Detectives investigating the case of the 13 siblings found locked up in a house in California, may “send cadaver dogs” to see if there was anyone else in the house who may have died, reports have suggested.
Crime Watch Daily, a syndicated news show broadcast in multiple states across America, also reported that investigators were considering carrying out DNA tests on the Turpin children to check if they were all related, citing sources close to the case.
The Sheriff’s Department in Riverside County and the police department in the City of Perris, California did not respond to The Independent’s requests for comment on the alleged plans.
They did not confirm the allegations to Crime Watch Daily, but the programme claims sources told them there were “serious discussions” about bringing in dogs to help the investigation.
A support fund has also been set up for the 13 adults and children by Riverside University Health System Foundation, which is welcoming donations from individuals and organisations for their long-term needs.
“We recognise financial gifts will not eliminate their trauma, but additional resources will be extremely important in helping these victims adjust over time,” said Erin Phillips, executive director of RUHS Foundation, who assured 100 per cent of funds will go to the rescued family members.
The siblings, aged two to 29, were rescued from the house in Perris after a 17-year-old girl escaped out of a window and called the police on 14 January.
She told them her 12 brothers and sisters were being held captive inside. Investigators from the Riverside Sheriff’s Department described the teenager as “emaciated” and as having the appearance of a ten-year-old.
At the “foul-smelling” house, police said they found a number of children shackled to beds with chains and padlocks in the dark. Seven of the individuals were aged between 18 and 29, but police said all the victims looked like children as they were so malnourished and “very dirty”.
The oldest, a 29-year-old woman, weighed only 82lb according to Riverside County District Attorney Mike Hestrin. Authorities rescued the siblings and provided them with food, water and medical treatment. They discovered the 17-year-old had been planning her escape for two years.
Parents David Turpin, 56, and Louise Turpin, 49, who were arrested and detained, have pleaded not guilty to charges including multiple counts of torture, child abuse, dependent adult abuse and false imprisonment dating to 2010.
Mr Turpin, who worked as an engineer, also pleaded not guilty to performing a lewd act on a child under age 14. If convicted, they could face “about 94 years to life” jail according to Riverside County’s District Attorney’s Office. Each is held on $12m bail.
The family, who lived about 60 miles southeast of Los Angeles, led a nocturnal existence and slept all day, which kept them largely out of sight of neighbours in their tight-knit suburban community.
It has since been alleged the children were often starved and not allowed to use the toilet. Some did not understand the concept of a policeman or of medicine.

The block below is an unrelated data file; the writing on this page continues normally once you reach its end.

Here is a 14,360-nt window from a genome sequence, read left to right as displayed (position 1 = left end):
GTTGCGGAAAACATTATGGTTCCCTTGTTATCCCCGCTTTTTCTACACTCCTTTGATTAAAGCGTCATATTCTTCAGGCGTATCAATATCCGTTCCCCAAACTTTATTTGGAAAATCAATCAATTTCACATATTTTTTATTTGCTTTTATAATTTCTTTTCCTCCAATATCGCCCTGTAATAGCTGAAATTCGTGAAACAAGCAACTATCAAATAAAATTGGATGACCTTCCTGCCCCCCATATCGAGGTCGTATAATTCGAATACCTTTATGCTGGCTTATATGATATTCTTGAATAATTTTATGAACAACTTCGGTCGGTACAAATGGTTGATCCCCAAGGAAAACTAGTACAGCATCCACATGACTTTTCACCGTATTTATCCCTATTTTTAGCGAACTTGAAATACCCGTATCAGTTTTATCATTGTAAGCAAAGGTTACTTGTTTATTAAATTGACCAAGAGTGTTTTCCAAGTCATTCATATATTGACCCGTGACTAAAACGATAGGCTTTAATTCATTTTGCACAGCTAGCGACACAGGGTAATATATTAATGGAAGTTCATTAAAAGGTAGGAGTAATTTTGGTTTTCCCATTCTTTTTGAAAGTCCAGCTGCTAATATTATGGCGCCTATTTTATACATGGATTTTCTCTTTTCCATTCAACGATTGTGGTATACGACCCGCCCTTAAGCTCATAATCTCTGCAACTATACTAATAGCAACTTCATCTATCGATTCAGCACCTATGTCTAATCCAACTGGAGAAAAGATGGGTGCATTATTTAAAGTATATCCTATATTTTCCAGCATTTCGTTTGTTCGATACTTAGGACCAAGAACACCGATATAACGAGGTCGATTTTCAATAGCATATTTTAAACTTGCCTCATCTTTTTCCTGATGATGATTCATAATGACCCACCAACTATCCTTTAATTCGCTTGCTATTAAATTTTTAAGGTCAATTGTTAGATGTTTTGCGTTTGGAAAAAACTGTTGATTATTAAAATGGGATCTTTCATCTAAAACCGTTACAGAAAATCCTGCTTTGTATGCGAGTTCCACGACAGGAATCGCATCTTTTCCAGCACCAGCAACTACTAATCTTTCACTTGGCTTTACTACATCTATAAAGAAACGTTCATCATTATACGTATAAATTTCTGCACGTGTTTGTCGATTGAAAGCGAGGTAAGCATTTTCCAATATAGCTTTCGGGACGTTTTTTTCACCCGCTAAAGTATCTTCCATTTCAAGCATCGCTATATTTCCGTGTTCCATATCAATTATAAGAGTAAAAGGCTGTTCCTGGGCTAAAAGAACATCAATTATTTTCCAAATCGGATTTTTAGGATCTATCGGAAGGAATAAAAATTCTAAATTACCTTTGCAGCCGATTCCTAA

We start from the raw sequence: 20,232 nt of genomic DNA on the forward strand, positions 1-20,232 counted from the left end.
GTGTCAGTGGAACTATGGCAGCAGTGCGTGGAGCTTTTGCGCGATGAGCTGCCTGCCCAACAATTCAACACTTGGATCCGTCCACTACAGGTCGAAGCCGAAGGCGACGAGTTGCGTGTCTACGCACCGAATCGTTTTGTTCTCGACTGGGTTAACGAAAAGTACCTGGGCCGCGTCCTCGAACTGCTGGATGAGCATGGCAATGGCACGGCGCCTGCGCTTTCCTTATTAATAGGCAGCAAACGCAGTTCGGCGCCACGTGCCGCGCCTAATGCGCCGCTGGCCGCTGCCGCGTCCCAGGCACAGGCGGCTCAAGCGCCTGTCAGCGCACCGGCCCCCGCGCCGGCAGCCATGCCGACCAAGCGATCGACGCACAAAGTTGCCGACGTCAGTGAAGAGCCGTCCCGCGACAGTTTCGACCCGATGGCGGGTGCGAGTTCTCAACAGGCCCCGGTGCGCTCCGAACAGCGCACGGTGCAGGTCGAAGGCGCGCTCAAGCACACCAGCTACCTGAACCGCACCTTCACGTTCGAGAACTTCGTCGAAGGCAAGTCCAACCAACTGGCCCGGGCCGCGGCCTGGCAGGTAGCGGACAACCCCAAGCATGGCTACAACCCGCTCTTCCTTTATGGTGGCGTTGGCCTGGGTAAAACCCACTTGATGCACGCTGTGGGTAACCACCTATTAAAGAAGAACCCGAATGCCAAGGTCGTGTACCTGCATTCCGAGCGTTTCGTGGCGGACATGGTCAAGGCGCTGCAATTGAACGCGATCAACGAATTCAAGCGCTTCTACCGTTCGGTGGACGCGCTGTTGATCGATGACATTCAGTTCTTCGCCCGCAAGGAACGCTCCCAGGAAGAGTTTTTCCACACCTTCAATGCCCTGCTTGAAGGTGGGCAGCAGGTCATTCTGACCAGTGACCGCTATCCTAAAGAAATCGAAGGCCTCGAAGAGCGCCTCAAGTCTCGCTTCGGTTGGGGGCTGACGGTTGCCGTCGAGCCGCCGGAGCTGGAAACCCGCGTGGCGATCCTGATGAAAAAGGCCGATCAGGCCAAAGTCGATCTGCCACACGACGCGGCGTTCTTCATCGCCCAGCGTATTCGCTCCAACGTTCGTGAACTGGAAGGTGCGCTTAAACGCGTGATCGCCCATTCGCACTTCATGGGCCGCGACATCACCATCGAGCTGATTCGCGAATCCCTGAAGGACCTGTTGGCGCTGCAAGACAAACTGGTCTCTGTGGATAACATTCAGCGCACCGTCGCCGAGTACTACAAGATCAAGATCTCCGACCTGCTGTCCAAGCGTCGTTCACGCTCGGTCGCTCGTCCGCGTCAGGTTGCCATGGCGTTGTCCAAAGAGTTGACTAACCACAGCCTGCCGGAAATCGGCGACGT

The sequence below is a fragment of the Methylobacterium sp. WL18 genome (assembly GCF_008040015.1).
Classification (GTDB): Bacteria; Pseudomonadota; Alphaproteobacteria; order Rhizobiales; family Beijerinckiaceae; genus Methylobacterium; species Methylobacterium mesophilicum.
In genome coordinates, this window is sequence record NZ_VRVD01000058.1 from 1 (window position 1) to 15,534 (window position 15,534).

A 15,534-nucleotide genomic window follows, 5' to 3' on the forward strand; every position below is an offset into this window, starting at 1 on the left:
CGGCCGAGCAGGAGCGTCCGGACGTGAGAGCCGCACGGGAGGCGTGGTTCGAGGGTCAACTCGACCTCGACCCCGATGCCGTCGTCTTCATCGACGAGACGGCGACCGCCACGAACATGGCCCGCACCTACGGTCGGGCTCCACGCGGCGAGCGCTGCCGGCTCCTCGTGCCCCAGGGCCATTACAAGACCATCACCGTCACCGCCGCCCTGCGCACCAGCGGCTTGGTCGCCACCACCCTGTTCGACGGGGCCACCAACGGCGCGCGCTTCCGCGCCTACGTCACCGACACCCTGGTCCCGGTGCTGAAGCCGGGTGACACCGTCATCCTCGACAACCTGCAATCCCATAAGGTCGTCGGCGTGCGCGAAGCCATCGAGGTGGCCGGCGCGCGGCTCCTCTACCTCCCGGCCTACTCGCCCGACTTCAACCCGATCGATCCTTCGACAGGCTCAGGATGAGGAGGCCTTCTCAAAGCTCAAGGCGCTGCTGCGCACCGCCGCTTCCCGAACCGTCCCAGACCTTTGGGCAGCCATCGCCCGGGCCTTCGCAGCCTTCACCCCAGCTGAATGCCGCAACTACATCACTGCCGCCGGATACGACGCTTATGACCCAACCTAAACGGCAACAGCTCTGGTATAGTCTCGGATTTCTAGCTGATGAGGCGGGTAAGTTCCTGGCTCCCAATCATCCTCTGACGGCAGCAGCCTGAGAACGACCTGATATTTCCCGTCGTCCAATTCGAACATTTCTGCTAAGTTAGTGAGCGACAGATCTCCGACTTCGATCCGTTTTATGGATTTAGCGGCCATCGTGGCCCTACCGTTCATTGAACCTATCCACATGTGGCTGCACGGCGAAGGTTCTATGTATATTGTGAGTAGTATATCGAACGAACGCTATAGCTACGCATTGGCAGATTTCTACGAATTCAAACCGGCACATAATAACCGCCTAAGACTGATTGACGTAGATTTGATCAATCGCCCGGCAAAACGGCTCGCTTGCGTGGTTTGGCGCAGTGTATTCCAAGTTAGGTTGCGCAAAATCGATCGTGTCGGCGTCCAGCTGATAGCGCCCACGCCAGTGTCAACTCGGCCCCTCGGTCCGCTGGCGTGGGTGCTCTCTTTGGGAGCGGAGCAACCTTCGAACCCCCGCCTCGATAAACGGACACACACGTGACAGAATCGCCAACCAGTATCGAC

Riverside District Attorney Mike Hestrin alleged that the children, who were home-schooled, had “never” been to the dentist and had not visited a doctor in years.
He told reporters that they were regularly beaten and strangled for behaviours such as washing their hands above the wrist.
Psychologists have said their recovery could take many years, but is likely to be easiest for the youngest children.
Patricia Costales, chief executive of The Guidance Centre, a California-based nonprofit that provides children with mental health therapy, said of the younger children: “Their brains are still adapting, they’re still forming, they’re still developing their understanding of the world. But someone who has experienced these things for 20-some years of their life will have a lot of learning to do about what relationships are like, what the world is like, how they’re supposed to be treated.”
The therapist and social worker, who has previously worked with kidnapping victims, said “You don’t need to learn what a police officer is from going to school, you learn that from just being out in the world. To not even know something like that really speaks to how incredibly controlled their environment was. They’re going to experience a culture shock even apart from the trauma they have undergone.”
Therapists also suggested it is best to keep the siblings together. Jessica Borelli, a clinical psychologist and professor at the University of California, Irvine, said despite what they went through, they may struggle to be away from their parents.
“When we come into this world, our attachment figures are our primary sources of safety and security, no matter how abusive they are,” she said. “That impulse or that draw to be back with the people who are supposed to keep you safe is incredibly strong, and that is what has to be overridden to get out of an abusive situation.”
She felt the 17-year-old girl who escaped could be key in helping the family to recover. “To me, that is a sign she has something inside of her that is really healthy,” she said. “One of the things that happens with really prolonged abuse like this is the instincts about self-protection and the desire to protect oneself are totally disrupted — but she has it. So, I think she might be someone who can help.”
Additional reporting by Associated Press
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